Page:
Environmental hazards

Air Pollution Air pollution, particularly vehicle pollution, is an increasing problem in most of Southeast Asia’s major cities. If you have severe respiratory problems speak with your doctor before travelling to any heavily polluted urban centres. This pollution also causes minor respiratory problems such as sinusitis, dry throat and irritated eyes. If troubled by the pollution leave the city for a few days and get some fresh air.
 


 

Food

Eating in restaurants is the biggest risk factor for contracting traveller's diarhoea. Ways to avoid it include eating only freshly cooked food, and avoiding shellfish and food that has been sitting around in buffets. Peel all fruit, cook vegetables, and soak salads in iodine water for at least 20 minutes. Eat in busy restaurants with a high turnover of customers.

 

Heat

Many parts of Southeast Asia arc hot and humid throughout the year. For most people it takes at least two weeks to adapt to the hot climate. Swelling of the feet and ankles is common, as are muscle cramps caused by excessive sweating. Prevent these by avoiding dehydration and excessive activity in the heat. Take it easy when you first arrive. Don't eat salt tablets (they aggravate the gut) but do drink rehydration solution and eat salty food. Treat damps by stopping activity, resting, rehydrating with double-strength rehydration solution and gently stretching.

 

Dehydration is the main contributor to heat exhaustion. Symptoms include feeling weak, headache, irritability, nausea or vomiting, sweaty skin, a fast, weak pulse and a normal or slightly elevated body temperature. Treatment involves getting out of the heat and/or sun, fanning the victim and applying cool wet cloths to the skin, laying the victim flat with their legs raised and rehydrating with water containing a quarter of a teaspoon of sail per litre. Recovery is usually rapid, though it is common to fed weak for some days afterwards.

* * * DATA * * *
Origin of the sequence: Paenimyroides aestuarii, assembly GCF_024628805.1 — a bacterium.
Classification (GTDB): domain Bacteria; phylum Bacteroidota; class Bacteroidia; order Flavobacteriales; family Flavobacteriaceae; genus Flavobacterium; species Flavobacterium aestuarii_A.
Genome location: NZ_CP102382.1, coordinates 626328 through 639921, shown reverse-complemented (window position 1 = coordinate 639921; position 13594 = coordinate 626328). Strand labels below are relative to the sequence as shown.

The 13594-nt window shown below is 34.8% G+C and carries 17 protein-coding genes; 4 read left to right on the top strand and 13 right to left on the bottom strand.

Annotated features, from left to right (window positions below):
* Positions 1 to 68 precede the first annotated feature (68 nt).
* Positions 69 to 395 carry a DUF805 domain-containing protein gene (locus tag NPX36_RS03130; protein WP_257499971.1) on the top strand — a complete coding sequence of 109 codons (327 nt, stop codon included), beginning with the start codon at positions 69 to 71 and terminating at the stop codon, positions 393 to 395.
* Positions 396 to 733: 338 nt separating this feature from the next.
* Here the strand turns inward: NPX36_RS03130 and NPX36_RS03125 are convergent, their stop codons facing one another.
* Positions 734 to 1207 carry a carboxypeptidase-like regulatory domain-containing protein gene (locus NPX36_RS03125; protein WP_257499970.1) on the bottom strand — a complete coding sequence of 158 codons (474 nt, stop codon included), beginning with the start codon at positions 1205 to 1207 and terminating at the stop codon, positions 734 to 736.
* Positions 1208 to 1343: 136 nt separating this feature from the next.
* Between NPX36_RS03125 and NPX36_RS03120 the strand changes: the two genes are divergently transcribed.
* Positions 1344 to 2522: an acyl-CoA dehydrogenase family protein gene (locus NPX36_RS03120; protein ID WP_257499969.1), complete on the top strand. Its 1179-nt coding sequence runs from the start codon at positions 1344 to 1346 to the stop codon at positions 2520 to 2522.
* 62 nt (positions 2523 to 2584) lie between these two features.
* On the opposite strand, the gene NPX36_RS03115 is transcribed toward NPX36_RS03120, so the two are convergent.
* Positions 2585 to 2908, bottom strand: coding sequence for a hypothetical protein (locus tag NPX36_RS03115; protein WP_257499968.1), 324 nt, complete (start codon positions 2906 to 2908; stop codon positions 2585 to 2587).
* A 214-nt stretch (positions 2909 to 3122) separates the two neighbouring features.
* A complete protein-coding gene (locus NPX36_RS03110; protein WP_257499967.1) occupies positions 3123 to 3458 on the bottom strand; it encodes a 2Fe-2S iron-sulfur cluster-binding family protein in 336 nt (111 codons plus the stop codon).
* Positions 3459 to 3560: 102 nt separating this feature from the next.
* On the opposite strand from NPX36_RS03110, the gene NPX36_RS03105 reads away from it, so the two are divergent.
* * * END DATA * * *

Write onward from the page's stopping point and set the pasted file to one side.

Heatstroke is a serious medical emergency. Symptoms come on suddenly and include weakness, nausea, a hot dry body with a body temperature of over 41°C, dizziness, confusion, loss of coordination, seizures and eventually collapse and loss of consciousness. Seek medical help and commence cooling by getting the person out of the heat, removing their clothes, fanning them and applying cool wet cloths or ice to their bodv, especially to the groin and armpits.

 

Prickly heat is a common skin rash in the tropics, caused by sweat being trapped under the skin. The result is an itchy rash or tiny lumps. Treat by moving out of the heat and into an air-conditioned area for a few hours and by having cool showers. Creams and ointments clog the skin so they should be avoided, locally bought prickly heat powder can he helpful.

 

Tropical fatigue is common in long-term expats based in the tropics. It's rarely due to disease and is caused by the climate, inadequate mental rest, excessive alcohol intake and the demands of daily work in a different culture.
                                       

 

Insect Bites & Stings

Bedbugs don't carry disease but their bites are very itchy. They live in the cracks of furniture and walls and then migrate to the bed at night to feed on you. You can treat the itch with an antihistamine. Lice inhabit various parts of your body but most commonly your head and pubic area. Transmission is via close contact with an infected person, although body lice can come from contaminated bedclothes. They can be difficult to treat and you may need numerous applications of an antilice shampoo such as Permethrin, or in the case of body lice, with medicated creams or ointments. Pubic lice are usually contracted from sexual contact.